Variation in Dabigatran Adherence | Journal Scan
What is the site-level variation in dabigatran adherence and site-level practices associated with higher dabigatran adherence?
This was a mixed-methods study involving retrospective quantitative and cross-sectional qualitative data. A total of 67 Veterans Health Administration (VHA) sites with 20 or more patients filling dabigatran prescriptions between 2010 and 2012 for nonvalvular atrial fibrillation were sampled (4,863 total patients; median, 51 patients per site). Forty-seven pharmacists from 41 eligible sites participated in the qualitative inquiry. Site-level practices identified included appropriate patient selection, pharmacist-driven patient education, and pharmacist-led adverse event and adherence monitoring. The main outcomes measure was dabigatran adherence (intensity of drug use during therapy) defined by proportion of days covered (ratio of days supplied by prescription to follow-up duration) of 80% or more.
The median proportion of patients who were adherent to dabigatran was 74% (interquartile range [IQR], 66%-80%). After multivariable adjustment, dabigatran adherence across sites varied by a median odds ratio of 1.57. Review of practices across participating sites showed that appropriate patient selection was performed at 31 sites, pharmacist-led education was provided at 30 sites, and pharmacist-led monitoring at 28 sites. The proportion of adherent patients was higher at sites performing appropriate selection (75% vs. 69%), education (76% vs. 66%), and monitoring (77% vs. 65%). Following multivariable adjustment, association between pharmacist-led education and dabigatran adherence was not statistically significant (relative risk [RR], 0.94; 95% confidence interval [CI], 0.83-1.06). Appropriate patient selection (RR, 1.14; 95% CI, 1.05-1.25), and provision of pharmacist-led monitoring (RR, 1.25; 95% CI, 1.11-1.41) were associated with better patient adherence. Additionally, longer duration of monitoring and providing more intensive care to nonadherent patients in collaboration with the clinician improved adherence.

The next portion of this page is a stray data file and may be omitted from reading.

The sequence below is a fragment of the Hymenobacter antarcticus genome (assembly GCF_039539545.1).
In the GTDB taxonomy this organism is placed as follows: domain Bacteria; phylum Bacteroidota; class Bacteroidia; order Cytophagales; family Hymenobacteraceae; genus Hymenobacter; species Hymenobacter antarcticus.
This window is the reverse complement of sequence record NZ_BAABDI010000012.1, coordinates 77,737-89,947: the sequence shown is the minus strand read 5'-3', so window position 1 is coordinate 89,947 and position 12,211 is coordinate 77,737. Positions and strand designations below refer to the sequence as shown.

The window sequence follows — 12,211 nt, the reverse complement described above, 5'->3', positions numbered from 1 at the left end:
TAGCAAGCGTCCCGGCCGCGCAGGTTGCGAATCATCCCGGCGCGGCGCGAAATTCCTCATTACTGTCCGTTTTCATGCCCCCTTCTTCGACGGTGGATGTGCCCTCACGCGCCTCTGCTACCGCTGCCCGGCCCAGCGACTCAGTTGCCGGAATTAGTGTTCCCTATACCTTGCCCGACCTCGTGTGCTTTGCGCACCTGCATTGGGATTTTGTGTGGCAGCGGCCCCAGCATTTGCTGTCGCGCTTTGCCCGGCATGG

The authors concluded that among nonvalvular atrial fibrillation patients treated with dabigatran, there was variability in patient medication adherence across VHA sites.
This site-level analysis of patients who had atrial fibrillation treated with dabigatran reports variation in the patient proportion adherent to dabigatran across VHA sites. Furthermore, there was variation in management strategies, with some sites using pharmacists and others deferring management solely to clinicians. The primary finding is that appropriate patient selection was associated with better dabigatran adherence and pharmacist-led monitoring was associated with higher adherence, with a progressive increase in adherence with longer monitoring duration. It appears that site-level practices may provide modifiable targets to improve patient adherence to dabigatran, as opposed to patient characteristics that frequently are not modifiable.
Keywords: Atrial Fibrillation, Antithrombins, Benzimidazoles, beta-Alanine, Cooperative Behavior, Cross-Sectional Studies, Education, Pharmacy, Intensive Care, Medication Adherence, Patient Compliance, Patient Selection, Pharmacists, Retrospective Studies, Risk, Veterans Health
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